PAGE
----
Meaning: The benefit to the brand arises from what the influencers say, and from the buzz overall. This year, there's buzz aplenty, and while it's anyone's guess whether it will lead to the sales of more tires, it seems likely to benefit Pirelli's image at least.

"It's a remarkable sign of the times that Pirelli is moving from showcasing skin to showcasing successful women," Katherine Wintsch, founder and CEO of marketing think tank The Mom Complex told Adweek. "They're giving both men and women role models to look up to, and I hope their brand is rewarded deeply for it."


    Yoko Ono, getting a touchup before the shoot. Photo via Pirelli

Pirelli is actually just the latest in a long line of brands that have awakened to the popularity of showing not just women of substance, but women who actually look like the people you'd see on the street.

Last Spring, the crowdsourced clothing maker Betabrand, launched its spring collection modeled by Ph.D and doctoral candidates—a "ravishing roster" of grad students, the site said.

Earlier this year, Women's Running magazine put Erica Schenk, an 18-year-old, plus-size runner, on its cover. And since 2004, Dove's Self Esteem Project has sponsored educational outreach to young women with the stated goal of "ensur[ing] the next generation grows up enjoying a positive relationship with the way they look."

Still, judging from some responses to the calendar, it's clear that while the portrayal of women in advertising has clearly evolved, Pirelli's message may be lost on a few members of the public. Facebook comments about the calendar (from men, it must be said) also included: "It sucks… Where's the calendar I always loved and bought?" And: "Definitely not what we would be expecting." And: "The only sexy woman is Serena Williams."

Indeed, much of the media coverage of the calendar's release seemed preoccupied by Schumer's having posed mostly nude and Williams topless (though with her back turned)—and most of the Tweets about the calendar focused almost exclusively on these two women, with few mentions of the others.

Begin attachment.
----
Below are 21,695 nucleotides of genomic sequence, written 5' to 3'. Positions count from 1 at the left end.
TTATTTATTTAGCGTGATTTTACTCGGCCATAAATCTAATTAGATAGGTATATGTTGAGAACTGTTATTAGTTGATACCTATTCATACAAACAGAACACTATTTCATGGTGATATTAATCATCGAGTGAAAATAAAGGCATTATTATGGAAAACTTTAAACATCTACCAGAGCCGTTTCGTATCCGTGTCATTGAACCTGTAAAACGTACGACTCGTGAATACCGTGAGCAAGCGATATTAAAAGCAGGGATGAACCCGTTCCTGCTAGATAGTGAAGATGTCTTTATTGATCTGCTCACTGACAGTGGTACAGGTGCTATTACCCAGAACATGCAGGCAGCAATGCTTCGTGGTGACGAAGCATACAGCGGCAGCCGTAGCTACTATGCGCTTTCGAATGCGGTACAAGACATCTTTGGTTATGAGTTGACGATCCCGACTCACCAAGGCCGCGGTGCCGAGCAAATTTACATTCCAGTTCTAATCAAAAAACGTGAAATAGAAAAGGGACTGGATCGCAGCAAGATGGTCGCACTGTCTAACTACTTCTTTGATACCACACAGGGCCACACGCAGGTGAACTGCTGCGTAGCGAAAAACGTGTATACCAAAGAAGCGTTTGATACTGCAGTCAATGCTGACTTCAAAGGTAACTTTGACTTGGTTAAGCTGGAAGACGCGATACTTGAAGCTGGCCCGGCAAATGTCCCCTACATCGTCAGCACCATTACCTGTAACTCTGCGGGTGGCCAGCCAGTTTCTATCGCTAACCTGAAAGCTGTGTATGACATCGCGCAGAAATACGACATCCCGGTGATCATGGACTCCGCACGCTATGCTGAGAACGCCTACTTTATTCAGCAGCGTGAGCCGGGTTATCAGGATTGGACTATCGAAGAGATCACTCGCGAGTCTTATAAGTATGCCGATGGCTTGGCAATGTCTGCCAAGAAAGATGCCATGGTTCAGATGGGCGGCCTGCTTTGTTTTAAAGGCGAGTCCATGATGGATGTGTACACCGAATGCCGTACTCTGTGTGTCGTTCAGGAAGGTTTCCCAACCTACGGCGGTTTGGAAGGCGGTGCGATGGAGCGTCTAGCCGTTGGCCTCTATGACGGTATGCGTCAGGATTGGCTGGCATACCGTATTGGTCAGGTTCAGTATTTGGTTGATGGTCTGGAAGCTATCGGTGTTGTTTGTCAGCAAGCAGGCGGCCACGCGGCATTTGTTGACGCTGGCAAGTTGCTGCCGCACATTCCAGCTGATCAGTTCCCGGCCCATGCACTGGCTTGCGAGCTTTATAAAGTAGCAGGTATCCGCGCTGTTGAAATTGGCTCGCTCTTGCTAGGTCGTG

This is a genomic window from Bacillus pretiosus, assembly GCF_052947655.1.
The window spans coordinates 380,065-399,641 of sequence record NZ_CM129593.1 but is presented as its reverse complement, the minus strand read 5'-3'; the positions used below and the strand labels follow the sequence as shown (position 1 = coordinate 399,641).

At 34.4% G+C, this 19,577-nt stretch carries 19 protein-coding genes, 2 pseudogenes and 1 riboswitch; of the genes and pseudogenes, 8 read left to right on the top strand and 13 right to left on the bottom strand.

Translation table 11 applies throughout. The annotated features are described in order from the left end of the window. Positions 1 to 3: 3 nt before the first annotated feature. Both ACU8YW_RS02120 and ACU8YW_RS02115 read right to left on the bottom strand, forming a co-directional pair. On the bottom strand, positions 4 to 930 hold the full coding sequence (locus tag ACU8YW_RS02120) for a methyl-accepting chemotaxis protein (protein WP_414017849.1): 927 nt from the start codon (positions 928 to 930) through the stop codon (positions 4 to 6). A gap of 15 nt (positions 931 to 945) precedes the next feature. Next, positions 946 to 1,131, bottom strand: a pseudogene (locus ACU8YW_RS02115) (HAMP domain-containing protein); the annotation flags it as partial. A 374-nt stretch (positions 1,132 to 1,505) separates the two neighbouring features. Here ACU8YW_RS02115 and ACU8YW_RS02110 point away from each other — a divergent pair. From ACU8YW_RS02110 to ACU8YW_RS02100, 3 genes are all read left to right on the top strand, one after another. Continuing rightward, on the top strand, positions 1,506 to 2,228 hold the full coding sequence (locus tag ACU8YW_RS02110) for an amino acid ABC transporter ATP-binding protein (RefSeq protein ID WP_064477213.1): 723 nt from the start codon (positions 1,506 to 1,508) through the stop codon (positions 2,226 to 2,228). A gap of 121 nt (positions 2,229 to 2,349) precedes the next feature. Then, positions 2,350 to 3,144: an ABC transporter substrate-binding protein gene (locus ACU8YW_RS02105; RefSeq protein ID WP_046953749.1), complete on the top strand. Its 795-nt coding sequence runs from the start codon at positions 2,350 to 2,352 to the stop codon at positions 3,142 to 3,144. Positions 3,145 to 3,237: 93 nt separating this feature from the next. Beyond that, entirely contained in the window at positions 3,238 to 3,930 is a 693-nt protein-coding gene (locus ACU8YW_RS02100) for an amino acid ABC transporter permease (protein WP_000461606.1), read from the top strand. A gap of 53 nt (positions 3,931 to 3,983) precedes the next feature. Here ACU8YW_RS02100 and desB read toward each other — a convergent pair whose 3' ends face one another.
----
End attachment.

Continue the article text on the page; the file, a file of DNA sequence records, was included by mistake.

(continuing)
"I felt I looked more beautiful than I've ever felt," Schumer said. Photo: Annie Leibovitz  

"DAMN," tweeted Elle magazine. "@amyschumer looks INCREDIBLE nude in the 2016 @Pirelli calendar." Time magazine tweeted: "Amy Schumer posed (nearly) nude in an empowering photo shoot." And CNN joined the pack with: "Get ready to see a lot more of Amy Schumer and Serena Williams."

For a calendar whose ostensible aim is to emphasize substance over skin, are these outlets missing the point?

No, says Alexandra Brodsky, editor at and a student at Yale Law School: "Part of what makes both Schumer and Williams such role models is that each displays a unique, powerful femininity that girls and women rarely get to see in the pages of magazines, showing that beauty isn't one size fits all," Brodsky told Adweek. "And I like that Pirelli recognizes that it's not simply swapping out sexiness for accomplishment. Accomplished women are sexy. With all that being said, I never let myself get too excited about feminism as marketing tactic. Selling isn't politics."

Still, in the wake of the calendar release, Pirelli does seem to have gained a halo to place atop its corporate head—at least for this year. "It looks like Pirelli is putting 'role' in front of the word 'model,' and I believe the world will benefit from it," Wintsch said. "My only hope is that the calendar is not treated as an exclusive, but made available to anyone and everyone."

@UpperEastRob Robert Klara is a senior editor, brands at Adweek, where he specializes in covering the evolution and impact of brands.